Empathize. Learn all about the people you are designing for (how they do things, their physical and emotional needs, how they see the world, what they value) so you can gain a better understanding of the problem and needs and push aside your own assumptions.

In a Golden Goals group, each member empathizes with the others. For example, in one group, members learned that Jane, an accountant and mom to teenagers who enjoyed her job, was nevertheless feeling disengaged and uninspired in her day-to-day life.

Define. Craft an actionable problem statement or ‘point-of view’ based on insights about and needs of the people you are designing for (the ‘why’ stage).

Using the same example, the group determined that what Jane needed was a creative outlet that would bring more inspiration and beauty into her life.

Ideate. Generate lots of ideas for solving the design problem that get beyond the obvious ones, often starting with a ‘what are some ways’ question (the ‘how’ stage). You can learn more about ideation techniques here.

The group asked, ‘What are some ways Jane could invite creativity meaningfully into her life?’ and came up with two dozen ideas - from taking an online photography course to going to karaoke every Tuesday at the local pub to volunteering to lead crafting workshops with seniors to taking herself on weekly artist dates.

Prototype. Take a handful of ideas (possible solutions) and create simple prototypes the people you are designing for (the users) can interact with or experience. In this way, possible solutions are investigated and accepted, improved upon, re-examined, or rejected based on the users’ experiences.

Jane ended up checking out a photography Meetup group in her neighbourhood, investigated the possibility of leading a felting workshop at the seniors centre at the bottom of her street, and borrowed a copy of The Artist’s Way from the library to see if going through its program was of interest.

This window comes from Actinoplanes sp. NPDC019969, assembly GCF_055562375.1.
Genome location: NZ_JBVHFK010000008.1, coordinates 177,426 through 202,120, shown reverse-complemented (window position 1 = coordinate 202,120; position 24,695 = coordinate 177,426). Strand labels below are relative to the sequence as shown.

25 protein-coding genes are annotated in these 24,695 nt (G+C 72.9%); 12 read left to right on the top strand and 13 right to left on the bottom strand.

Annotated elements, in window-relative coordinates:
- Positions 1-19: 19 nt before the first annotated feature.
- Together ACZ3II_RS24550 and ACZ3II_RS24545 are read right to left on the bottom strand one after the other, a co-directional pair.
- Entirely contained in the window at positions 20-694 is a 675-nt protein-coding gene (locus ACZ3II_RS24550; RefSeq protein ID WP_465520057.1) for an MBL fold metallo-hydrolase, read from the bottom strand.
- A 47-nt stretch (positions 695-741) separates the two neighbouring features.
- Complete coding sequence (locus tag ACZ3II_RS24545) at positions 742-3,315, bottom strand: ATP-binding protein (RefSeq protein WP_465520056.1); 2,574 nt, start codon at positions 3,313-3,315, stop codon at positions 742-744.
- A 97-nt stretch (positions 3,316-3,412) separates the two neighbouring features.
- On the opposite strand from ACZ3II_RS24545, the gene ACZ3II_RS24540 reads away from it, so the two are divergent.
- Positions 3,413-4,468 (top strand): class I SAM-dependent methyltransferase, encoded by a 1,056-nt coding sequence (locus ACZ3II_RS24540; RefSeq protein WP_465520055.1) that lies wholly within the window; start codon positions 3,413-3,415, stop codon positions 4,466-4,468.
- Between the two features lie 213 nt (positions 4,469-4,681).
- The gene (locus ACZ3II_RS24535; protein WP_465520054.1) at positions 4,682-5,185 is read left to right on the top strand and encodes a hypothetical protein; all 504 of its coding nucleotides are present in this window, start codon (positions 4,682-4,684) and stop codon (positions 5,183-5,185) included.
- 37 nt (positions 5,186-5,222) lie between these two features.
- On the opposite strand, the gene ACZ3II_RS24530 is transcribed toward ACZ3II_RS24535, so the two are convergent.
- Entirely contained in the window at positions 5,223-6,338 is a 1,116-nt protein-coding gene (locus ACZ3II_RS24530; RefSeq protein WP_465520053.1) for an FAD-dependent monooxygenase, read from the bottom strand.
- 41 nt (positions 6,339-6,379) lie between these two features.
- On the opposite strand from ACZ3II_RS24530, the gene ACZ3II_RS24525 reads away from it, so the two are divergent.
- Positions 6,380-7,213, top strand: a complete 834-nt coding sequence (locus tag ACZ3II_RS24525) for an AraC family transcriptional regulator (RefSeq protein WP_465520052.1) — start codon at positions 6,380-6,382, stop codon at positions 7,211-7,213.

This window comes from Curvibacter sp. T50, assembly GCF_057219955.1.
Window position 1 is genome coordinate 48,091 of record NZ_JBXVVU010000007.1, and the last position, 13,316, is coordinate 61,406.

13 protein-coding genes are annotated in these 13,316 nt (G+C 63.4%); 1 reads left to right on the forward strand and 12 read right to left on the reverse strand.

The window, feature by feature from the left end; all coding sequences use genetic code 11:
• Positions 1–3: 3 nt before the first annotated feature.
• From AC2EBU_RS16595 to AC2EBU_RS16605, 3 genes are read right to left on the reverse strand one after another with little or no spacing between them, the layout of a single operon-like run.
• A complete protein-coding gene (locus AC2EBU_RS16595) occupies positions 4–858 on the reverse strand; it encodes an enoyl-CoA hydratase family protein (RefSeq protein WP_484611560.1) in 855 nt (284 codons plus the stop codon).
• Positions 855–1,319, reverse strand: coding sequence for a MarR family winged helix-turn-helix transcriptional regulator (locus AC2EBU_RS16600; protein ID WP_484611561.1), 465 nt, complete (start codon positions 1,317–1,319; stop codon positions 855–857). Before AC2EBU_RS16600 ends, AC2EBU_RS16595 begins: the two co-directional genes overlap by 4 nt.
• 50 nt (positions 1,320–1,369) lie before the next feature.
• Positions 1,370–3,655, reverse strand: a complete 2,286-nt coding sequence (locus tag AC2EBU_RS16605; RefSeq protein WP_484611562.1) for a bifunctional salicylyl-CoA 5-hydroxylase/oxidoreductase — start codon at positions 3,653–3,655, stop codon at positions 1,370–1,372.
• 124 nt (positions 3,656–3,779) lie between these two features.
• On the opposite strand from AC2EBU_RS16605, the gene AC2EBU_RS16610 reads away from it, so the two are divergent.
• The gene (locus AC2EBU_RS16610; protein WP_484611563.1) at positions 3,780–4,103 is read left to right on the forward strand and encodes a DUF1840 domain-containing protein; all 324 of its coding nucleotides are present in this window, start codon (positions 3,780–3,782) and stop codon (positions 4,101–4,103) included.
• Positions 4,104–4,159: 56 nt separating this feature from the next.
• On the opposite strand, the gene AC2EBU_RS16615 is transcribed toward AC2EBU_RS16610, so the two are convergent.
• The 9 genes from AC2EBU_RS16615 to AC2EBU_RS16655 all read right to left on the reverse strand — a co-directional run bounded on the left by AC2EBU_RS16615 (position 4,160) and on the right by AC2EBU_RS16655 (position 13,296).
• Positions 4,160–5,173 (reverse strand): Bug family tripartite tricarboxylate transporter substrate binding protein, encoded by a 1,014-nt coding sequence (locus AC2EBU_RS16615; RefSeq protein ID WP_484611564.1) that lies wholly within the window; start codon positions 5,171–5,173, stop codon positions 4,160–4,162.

Test. Get feedback about the prototypes (possible solutions) from users which provides an opportunity to learn more about them and then further refine the solutions.

After trying a few things, Jane realized that what was most engaging and inspiring for her was not simply being creative in her own life, but helping others bring creativity into theirs. What she needed, in fact, was a passion project! So, she ended up designing and leading a successful felting workshop at the seniors centre with plans to do them quarterly moving forward.

These five phases or modes of a design thinking approach are fluid and flexible. They don’t have to follow a particular order and modes can even occur concurrently with knowledge gained during one mode informing another, so you end up with iterative feedback loops.

So, what does this have to do with goal setting?

Design thinking can help you identify the ‘right’ goals to work on - goals that are aligned to who you are, what you believe, and how you want to be in the world. Design thinking can provide a framework to exponentially expand ideas about how to work toward those goals. Design thinking gives you tools to refine, adjust, and even reject your goals so they can best meet your needs. And, finally, design thinking is a hopeful and optimistic mindset that provides you with multiple possible paths forward.

Happy New Year and Happy Goal Setting!